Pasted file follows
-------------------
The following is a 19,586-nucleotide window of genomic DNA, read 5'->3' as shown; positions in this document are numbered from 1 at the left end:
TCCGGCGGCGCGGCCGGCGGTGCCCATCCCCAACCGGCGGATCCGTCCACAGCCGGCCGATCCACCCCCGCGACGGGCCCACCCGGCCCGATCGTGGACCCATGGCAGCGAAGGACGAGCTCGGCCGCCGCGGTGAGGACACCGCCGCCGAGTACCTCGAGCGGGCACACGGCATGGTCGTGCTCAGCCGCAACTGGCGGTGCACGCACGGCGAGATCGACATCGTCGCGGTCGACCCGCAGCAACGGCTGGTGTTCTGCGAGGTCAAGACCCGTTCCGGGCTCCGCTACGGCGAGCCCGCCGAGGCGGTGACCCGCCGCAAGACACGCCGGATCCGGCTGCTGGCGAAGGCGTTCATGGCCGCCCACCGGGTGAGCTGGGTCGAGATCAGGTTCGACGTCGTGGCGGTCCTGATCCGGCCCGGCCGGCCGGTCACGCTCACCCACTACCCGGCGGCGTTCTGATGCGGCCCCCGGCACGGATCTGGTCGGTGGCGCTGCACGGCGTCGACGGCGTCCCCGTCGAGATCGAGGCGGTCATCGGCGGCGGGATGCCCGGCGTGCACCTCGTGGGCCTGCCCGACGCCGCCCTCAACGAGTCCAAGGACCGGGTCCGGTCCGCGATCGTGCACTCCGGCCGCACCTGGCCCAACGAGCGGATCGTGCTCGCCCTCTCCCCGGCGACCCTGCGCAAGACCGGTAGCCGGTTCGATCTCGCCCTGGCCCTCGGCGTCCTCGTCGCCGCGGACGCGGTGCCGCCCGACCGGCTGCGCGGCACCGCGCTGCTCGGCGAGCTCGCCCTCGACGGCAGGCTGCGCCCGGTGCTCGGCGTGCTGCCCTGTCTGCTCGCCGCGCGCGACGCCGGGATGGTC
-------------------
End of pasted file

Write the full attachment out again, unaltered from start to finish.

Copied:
The following is a 19,586-nucleotide window of genomic DNA, read 5'->3' as shown; positions in this document are numbered from 1 at the left end:
TCCGGCGGCGCGGCCGGCGGTGCCCATCCCCAACCGGCGGATCCGTCCACAGCCGGCCGATCCACCCCCGCGACGGGCCCACCCGGCCCGATCGTGGACCCATGGCAGCGAAGGACGAGCTCGGCCGCCGCGGTGAGGACACCGCCGCCGAGTACCTCGAGCGGGCACACGGCATGGTCGTGCTCAGCCGCAACTGGCGGTGCACGCACGGCGAGATCGACATCGTCGCGGTCGACCCGCAGCAACGGCTGGTGTTCTGCGAGGTCAAGACCCGTTCCGGGCTCCGCTACGGCGAGCCCGCCGAGGCGGTGACCCGCCGCAAGACACGCCGGATCCGGCTGCTGGCGAAGGCGTTCATGGCCGCCCACCGGGTGAGCTGGGTCGAGATCAGGTTCGACGTCGTGGCGGTCCTGATCCGGCCCGGCCGGCCGGTCACGCTCACCCACTACCCGGCGGCGTTCTGATGCGGCCCCCGGCACGGATCTGGTCGGTGGCGCTGCACGGCGTCGACGGCGTCCCCGTCGAGATCGAGGCGGTCATCGGCGGCGGGATGCCCGGCGTGCACCTCGTGGGCCTGCCCGACGCCGCCCTCAACGAGTCCAAGGACCGGGTCCGGTCCGCGATCGTGCACTCCGGCCGCACCTGGCCCAACGAGCGGATCGTGCTCGCCCTCTCCCCGGCGACCCTGCGCAAGACCGGTAGCCGGTTCGATCTCGCCCTGGCCCTCGGCGTCCTCGTCGCCGCGGACGCGGTGCCGCCCGACCGGCTGCGCGGCACCGCGCTGCTCGGCGAGCTCGCCCTCGACGGCAGGCTGCGCCCGGTGCTCGGCGTGCTGCCCTGTCTGCTCGCCGCGCGCGACGCCGGGATGGTC